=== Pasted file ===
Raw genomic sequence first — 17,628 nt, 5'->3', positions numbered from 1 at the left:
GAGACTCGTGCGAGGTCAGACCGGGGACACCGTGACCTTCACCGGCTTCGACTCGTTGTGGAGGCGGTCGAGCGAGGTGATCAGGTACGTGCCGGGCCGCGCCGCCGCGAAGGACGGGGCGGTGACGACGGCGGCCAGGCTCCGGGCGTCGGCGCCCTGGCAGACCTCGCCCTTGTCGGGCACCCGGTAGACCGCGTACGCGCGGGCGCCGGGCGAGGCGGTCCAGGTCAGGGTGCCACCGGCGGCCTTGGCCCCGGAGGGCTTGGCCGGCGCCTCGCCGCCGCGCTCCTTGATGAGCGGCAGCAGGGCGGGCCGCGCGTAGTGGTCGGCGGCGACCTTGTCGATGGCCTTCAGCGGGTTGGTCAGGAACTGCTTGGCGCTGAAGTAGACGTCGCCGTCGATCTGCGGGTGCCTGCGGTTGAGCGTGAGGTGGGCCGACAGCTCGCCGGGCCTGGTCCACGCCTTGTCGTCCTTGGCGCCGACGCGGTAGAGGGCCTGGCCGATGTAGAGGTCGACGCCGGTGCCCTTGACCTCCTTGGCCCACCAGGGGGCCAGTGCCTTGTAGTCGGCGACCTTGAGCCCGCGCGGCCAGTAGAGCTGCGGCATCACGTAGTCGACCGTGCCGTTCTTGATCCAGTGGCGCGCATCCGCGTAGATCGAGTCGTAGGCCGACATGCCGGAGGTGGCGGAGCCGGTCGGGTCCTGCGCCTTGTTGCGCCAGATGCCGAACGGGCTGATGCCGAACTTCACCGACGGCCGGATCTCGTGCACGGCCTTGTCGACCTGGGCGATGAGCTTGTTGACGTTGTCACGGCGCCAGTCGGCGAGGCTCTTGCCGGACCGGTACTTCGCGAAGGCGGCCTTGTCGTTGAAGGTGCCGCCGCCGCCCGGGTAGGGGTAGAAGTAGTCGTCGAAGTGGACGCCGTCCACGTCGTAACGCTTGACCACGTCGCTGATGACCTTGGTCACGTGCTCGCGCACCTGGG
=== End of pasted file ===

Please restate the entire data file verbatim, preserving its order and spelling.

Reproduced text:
Raw genomic sequence first — 17,628 nt, 5'->3', positions numbered from 1 at the left:
GAGACTCGTGCGAGGTCAGACCGGGGACACCGTGACCTTCACCGGCTTCGACTCGTTGTGGAGGCGGTCGAGCGAGGTGATCAGGTACGTGCCGGGCCGCGCCGCCGCGAAGGACGGGGCGGTGACGACGGCGGCCAGGCTCCGGGCGTCGGCGCCCTGGCAGACCTCGCCCTTGTCGGGCACCCGGTAGACCGCGTACGCGCGGGCGCCGGGCGAGGCGGTCCAGGTCAGGGTGCCACCGGCGGCCTTGGCCCCGGAGGGCTTGGCCGGCGCCTCGCCGCCGCGCTCCTTGATGAGCGGCAGCAGGGCGGGCCGCGCGTAGTGGTCGGCGGCGACCTTGTCGATGGCCTTCAGCGGGTTGGTCAGGAACTGCTTGGCGCTGAAGTAGACGTCGCCGTCGATCTGCGGGTGCCTGCGGTTGAGCGTGAGGTGGGCCGACAGCTCGCCGGGCCTGGTCCACGCCTTGTCGTCCTTGGCGCCGACGCGGTAGAGGGCCTGGCCGATGTAGAGGTCGACGCCGGTGCCCTTGACCTCCTTGGCCCACCAGGGGGCCAGTGCCTTGTAGTCGGCGACCTTGAGCCCGCGCGGCCAGTAGAGCTGCGGCATCACGTAGTCGACCGTGCCGTTCTTGATCCAGTGGCGCGCATCCGCGTAGATCGAGTCGTAGGCCGACATGCCGGAGGTGGCGGAGCCGGTCGGGTCCTGCGCCTTGTTGCGCCAGATGCCGAACGGGCTGATGCCGAACTTCACCGACGGCCGGATCTCGTGCACGGCCTTGTCGACCTGGGCGATGAGCTTGTTGACGTTGTCACGGCGCCAGTCGGCGAGGCTCTTGCCGGACCGGTACTTCGCGAAGGCGGCCTTGTCGTTGAAGGTGCCGCCGCCGCCCGGGTAGGGGTAGAAGTAGTCGTCGAAGTGGACGCCGTCCACGTCGTAACGCTTGACCACGTCGCTGATGACCTTGGTCACGTGCTCGCGCACCTGGG